We asked whether podokinetic adaptation to walking on a circular treadmill transfers to different forms of locomotion. Subjects were blindfolded and asked to walk straight across the floor, in the forward and backward directions, following podokinetic (PK) stimulation that consisted of 30 min of forward walking-in-place on the perimeter of a disk rotating in the clockwise direction. During both forward and backward walking following forward-walking PK stimulation, subjects involuntarily walked along curved trajectories at angular velocities well above vestibular threshold, although they perceived that they were walking along straight paths. The curved paths of forward and backward walking were indistinguishable from one another. Transfer of PK adaptations acquired during forward walking on the turntable to backward walking trials suggests that the PK system controls general locomotor trajectory. Adaptation of the system thus influences forms of locomotion other than that used during acquisition of the adaptation. This transfer also supports the concept that forward and backward walking are controlled by neural networks that share common elements. An interesting feature of the transfer of PK adaptation is that for both forward and backward walking, subjects turned in a counterclockwise direction. As such, the direction of relative rotation between the trunk and feet was maintained for both forward and backward walking. However, the relationship of the lower extremities to the center of rotation was not preserved. The left limb was the inner leg during PK stimulation and forward walking after adaptation, but the left leg was the outer leg during backward walking. These results suggest that PK adaptation affects general locomotor trajectory via a remodeling of the rotational relationship between the trunk and the feet.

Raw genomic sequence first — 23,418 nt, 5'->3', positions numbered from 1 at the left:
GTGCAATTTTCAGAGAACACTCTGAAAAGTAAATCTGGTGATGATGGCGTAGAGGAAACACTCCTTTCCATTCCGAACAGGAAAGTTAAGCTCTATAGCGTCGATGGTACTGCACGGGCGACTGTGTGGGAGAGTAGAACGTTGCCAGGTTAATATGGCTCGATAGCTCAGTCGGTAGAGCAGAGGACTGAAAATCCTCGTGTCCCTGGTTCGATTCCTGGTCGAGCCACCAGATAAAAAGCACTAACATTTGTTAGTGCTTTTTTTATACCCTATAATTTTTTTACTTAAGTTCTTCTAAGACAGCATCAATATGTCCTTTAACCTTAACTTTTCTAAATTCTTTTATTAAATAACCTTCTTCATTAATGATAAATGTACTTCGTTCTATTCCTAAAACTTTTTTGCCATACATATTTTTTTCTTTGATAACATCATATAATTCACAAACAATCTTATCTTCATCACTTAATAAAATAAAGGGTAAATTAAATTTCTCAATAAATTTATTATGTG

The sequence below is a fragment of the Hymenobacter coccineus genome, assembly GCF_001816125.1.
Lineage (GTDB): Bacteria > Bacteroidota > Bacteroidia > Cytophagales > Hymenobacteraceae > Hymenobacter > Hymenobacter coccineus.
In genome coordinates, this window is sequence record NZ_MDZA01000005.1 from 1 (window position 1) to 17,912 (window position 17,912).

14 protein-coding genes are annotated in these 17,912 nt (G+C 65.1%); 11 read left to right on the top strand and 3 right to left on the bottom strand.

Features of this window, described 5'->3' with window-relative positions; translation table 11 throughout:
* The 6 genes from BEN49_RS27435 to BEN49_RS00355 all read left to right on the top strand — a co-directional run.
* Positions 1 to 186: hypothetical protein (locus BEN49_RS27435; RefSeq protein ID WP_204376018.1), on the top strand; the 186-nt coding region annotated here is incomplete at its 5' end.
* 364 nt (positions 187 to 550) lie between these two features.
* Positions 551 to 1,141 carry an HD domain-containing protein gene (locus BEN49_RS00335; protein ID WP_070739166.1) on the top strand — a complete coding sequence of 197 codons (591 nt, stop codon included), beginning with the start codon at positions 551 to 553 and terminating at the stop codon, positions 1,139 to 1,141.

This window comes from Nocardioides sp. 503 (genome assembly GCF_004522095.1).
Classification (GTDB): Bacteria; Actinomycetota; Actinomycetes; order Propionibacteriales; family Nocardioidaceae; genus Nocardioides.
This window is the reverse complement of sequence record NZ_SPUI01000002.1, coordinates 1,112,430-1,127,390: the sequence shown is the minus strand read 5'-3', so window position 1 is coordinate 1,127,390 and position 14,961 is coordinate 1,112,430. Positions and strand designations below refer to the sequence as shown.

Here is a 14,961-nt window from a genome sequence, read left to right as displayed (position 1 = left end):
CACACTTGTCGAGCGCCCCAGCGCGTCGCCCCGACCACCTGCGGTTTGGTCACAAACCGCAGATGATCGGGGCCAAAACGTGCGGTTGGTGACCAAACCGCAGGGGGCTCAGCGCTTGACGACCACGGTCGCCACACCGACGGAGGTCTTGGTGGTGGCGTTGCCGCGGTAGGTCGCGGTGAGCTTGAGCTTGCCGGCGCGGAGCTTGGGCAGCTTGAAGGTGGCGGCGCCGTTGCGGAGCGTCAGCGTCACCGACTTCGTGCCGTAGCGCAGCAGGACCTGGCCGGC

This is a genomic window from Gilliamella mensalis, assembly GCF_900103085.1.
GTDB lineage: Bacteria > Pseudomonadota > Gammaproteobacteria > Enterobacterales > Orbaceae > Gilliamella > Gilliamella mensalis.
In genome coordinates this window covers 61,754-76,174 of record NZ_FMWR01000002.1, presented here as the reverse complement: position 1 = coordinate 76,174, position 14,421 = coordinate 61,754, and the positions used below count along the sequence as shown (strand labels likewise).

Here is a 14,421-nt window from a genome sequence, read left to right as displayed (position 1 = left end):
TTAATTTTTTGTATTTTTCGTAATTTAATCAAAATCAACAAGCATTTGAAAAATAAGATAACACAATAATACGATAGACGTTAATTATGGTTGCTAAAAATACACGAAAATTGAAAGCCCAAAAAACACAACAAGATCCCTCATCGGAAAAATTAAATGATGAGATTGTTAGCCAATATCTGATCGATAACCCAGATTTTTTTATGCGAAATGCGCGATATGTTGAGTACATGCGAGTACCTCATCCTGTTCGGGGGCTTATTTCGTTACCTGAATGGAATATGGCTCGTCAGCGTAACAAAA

ASJC Scopus subject areas